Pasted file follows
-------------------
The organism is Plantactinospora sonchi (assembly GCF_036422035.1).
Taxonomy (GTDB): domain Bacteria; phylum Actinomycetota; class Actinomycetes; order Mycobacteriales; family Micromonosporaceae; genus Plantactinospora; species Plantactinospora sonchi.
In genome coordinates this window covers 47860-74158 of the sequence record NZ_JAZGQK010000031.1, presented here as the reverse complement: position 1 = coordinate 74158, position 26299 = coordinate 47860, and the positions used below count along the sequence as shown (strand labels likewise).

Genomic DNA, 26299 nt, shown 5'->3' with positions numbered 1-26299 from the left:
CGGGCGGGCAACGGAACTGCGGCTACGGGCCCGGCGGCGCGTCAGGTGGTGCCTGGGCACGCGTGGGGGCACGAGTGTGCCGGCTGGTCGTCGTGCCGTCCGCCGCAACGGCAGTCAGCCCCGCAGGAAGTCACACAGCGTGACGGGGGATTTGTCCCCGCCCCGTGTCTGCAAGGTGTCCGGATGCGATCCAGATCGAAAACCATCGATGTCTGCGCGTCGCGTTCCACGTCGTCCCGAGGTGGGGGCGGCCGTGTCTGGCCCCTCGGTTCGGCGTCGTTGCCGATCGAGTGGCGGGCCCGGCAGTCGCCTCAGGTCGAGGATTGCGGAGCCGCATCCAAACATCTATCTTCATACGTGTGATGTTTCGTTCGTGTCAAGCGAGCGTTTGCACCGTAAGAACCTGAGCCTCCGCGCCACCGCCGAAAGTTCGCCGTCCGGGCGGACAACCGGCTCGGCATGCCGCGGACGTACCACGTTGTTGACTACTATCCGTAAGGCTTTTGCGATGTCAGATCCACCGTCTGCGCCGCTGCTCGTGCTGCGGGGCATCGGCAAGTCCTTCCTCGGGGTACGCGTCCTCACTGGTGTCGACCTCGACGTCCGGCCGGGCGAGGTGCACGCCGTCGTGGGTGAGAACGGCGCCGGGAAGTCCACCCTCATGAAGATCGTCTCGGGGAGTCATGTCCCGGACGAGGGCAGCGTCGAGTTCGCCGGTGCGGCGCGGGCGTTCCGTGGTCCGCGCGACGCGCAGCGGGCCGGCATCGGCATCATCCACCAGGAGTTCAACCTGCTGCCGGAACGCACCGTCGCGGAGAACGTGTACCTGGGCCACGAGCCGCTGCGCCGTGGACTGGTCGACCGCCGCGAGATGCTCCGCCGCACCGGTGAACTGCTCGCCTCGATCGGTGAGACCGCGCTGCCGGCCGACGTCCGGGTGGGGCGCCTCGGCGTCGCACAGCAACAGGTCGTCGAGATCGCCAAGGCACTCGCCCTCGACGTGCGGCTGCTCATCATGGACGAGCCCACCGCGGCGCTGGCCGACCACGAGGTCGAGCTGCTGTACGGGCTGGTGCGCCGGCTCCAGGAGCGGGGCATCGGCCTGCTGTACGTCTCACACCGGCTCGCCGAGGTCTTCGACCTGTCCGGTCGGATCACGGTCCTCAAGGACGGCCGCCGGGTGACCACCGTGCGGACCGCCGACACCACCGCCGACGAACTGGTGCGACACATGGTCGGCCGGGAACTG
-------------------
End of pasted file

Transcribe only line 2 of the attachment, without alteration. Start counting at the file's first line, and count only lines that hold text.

Taxonomy (GTDB): domain Bacteria; phylum Actinomycetota; class Actinomycetes; order Mycobacteriales; family Micromonosporaceae; genus Plantactinospora; species Plantactinospora sonchi.